9 Worst- / average- / best-case Worst-case running time of an algorithmThe longest running time for any input of size nAn upper bound on the running time for any input guarantee that the algorithm will never take longerExample: Sort a set of numbers in increasing order; and the data is in decreasing orderThe worst case can occur fairly oftenE.g. in searching a database for a particular piece of informationBest-case running timesort a set of numbers in increasing order; and the data is already in increasing orderAverage-case running timeMay be difficult to define what “average” means
10 Running-time of algorithms Bounds are for the algorithms, rather than programsprograms are just implementations of an algorithm, and almost always the details of the program do not affect the boundsBounds are for algorithms, rather than problemsA problem can be solved with several algorithms, some are more efficient than others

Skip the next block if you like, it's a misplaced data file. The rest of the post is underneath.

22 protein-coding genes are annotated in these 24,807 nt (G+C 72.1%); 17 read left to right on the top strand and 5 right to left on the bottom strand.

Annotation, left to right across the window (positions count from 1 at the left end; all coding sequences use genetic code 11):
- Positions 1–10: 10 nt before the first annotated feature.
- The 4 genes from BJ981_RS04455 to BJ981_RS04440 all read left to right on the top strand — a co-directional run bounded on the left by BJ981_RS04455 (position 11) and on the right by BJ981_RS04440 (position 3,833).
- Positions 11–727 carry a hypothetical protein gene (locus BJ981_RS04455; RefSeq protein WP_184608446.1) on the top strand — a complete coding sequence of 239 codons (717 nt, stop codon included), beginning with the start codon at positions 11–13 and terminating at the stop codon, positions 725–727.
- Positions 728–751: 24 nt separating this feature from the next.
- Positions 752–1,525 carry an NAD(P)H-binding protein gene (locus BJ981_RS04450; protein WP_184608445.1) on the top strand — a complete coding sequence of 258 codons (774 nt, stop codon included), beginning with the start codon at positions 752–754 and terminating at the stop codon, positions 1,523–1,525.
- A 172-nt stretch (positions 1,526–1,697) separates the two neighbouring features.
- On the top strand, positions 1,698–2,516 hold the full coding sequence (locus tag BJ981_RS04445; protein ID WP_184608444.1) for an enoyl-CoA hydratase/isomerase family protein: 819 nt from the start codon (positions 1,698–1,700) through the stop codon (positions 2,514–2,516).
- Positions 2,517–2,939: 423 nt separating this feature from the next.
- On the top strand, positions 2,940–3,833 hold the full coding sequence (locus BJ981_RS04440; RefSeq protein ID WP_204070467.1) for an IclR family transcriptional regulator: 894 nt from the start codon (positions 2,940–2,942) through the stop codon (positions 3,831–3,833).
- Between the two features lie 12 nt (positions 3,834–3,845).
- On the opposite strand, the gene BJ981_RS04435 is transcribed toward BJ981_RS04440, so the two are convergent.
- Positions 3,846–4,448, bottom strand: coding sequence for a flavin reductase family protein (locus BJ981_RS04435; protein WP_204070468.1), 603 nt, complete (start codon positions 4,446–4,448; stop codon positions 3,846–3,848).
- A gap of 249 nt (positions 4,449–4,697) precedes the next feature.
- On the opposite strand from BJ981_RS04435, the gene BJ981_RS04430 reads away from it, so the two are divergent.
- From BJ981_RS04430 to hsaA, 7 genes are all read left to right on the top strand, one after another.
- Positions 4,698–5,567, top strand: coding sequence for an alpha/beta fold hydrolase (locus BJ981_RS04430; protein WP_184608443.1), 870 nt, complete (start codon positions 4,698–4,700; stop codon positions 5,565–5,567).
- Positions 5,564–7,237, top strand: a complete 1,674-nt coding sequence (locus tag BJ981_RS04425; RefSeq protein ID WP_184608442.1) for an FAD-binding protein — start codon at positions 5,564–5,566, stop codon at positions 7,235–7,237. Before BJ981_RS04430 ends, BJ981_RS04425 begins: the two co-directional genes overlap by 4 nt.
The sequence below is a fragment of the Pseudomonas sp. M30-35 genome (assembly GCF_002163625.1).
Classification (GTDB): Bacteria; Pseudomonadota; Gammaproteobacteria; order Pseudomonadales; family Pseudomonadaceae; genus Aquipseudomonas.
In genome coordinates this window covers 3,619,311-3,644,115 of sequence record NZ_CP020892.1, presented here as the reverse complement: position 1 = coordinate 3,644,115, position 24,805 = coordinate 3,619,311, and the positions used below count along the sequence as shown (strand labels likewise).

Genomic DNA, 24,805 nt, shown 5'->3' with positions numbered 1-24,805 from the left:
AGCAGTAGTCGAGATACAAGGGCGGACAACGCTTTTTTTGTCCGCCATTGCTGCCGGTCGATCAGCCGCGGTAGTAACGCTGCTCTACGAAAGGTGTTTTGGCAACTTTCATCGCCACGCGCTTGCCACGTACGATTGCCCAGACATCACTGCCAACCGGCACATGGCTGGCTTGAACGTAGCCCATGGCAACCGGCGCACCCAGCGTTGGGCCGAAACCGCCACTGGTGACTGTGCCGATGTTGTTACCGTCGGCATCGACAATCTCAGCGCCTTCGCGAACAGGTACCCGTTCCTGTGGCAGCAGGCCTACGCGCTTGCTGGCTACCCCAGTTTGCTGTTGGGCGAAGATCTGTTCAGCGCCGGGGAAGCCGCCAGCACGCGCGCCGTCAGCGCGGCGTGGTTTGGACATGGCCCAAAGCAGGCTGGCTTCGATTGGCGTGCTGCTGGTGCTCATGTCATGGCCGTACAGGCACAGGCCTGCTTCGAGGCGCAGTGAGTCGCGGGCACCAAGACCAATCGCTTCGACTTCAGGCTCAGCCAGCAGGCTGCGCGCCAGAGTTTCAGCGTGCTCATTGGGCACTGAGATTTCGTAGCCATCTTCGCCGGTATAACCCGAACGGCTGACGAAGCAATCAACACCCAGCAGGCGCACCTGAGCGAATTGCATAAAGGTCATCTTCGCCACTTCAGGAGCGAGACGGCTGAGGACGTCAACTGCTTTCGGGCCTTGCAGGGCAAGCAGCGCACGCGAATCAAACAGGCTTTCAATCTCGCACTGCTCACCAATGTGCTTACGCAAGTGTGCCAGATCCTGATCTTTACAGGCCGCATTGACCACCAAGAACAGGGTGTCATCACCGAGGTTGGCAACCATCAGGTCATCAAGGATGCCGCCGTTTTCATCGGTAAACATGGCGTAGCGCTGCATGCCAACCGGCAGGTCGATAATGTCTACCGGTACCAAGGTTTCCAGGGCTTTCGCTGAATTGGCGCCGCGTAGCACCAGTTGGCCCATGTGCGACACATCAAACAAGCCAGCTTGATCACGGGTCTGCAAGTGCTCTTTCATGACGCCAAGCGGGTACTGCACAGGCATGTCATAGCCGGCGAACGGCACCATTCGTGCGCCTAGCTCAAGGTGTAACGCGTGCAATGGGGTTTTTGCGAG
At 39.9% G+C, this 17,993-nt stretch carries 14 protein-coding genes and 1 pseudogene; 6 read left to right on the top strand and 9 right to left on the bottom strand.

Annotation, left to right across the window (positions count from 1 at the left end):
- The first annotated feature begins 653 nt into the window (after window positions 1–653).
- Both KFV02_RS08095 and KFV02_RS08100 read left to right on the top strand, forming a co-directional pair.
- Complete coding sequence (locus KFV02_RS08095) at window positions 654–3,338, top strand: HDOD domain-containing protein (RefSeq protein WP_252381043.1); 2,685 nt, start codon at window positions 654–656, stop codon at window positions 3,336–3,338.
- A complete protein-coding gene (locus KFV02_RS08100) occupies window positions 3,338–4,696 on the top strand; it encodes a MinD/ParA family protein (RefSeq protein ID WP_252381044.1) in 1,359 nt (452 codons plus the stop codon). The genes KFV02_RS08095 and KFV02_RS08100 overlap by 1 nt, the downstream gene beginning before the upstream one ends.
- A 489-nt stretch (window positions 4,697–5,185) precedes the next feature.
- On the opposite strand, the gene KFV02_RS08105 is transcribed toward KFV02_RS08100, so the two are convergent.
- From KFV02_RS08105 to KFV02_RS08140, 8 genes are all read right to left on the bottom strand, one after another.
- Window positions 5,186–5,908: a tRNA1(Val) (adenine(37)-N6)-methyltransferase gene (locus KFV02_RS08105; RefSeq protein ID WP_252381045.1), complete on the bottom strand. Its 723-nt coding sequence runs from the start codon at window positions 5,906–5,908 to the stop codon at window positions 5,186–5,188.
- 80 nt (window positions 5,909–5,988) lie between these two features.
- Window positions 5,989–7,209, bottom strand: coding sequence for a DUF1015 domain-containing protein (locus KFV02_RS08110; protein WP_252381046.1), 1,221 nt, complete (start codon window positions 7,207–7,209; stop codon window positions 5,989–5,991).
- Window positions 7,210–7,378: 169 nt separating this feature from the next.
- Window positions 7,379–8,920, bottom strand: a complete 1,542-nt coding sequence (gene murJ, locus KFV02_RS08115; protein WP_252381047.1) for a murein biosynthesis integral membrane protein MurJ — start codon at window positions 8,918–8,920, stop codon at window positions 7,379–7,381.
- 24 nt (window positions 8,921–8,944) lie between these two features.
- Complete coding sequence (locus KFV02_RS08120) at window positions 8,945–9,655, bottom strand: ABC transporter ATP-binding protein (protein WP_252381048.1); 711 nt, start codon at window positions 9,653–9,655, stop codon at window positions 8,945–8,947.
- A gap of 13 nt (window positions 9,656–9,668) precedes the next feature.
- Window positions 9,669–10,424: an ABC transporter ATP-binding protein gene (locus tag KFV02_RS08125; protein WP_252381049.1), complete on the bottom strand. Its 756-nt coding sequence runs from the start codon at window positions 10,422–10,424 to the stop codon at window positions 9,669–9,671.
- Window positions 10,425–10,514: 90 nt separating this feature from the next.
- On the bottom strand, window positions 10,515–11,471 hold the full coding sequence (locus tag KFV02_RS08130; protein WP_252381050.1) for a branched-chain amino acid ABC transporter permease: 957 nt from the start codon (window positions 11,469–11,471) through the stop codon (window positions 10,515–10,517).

11 But, how to measure the time? Multiplication and addition: which one takes longer?How do we measure >=, assignment, &&, ||, etc etcMachine dependent?
12 What is the efficiency of an algorithm? Run time in the computer: Machine DependentExample: Need to multiply two positive integers a and bSubroutine 1: Multiply a and bSubroutine 2: V = a, W = bWhile W > V V + a; W W-1Output V
13 Solution: Machine Independent Analysis We assume that every basic operation takes constant time:Example Basic Operations:Addition, Subtraction, Multiplication, Memory AccessNon-basic Operations:Sorting, SearchingEfficiency of an algorithm is the number of basic operations it performsWe do not distinguish between the basic operations.
14 Subroutine 1 uses ? basic operation Subroutine 2 uses ? basic operationsSubroutine ? is more efficient.This measure is good for all large input sizesIn fact, we will not worry about the exact values, but will look at ``broad classes’ of values, or the growth ratesLet there be n inputs.If an algorithm needs n basic operations and another needs 2n basic operations, we will consider them to be in the same efficiency category.However, we distinguish between exp(n), n, log(n)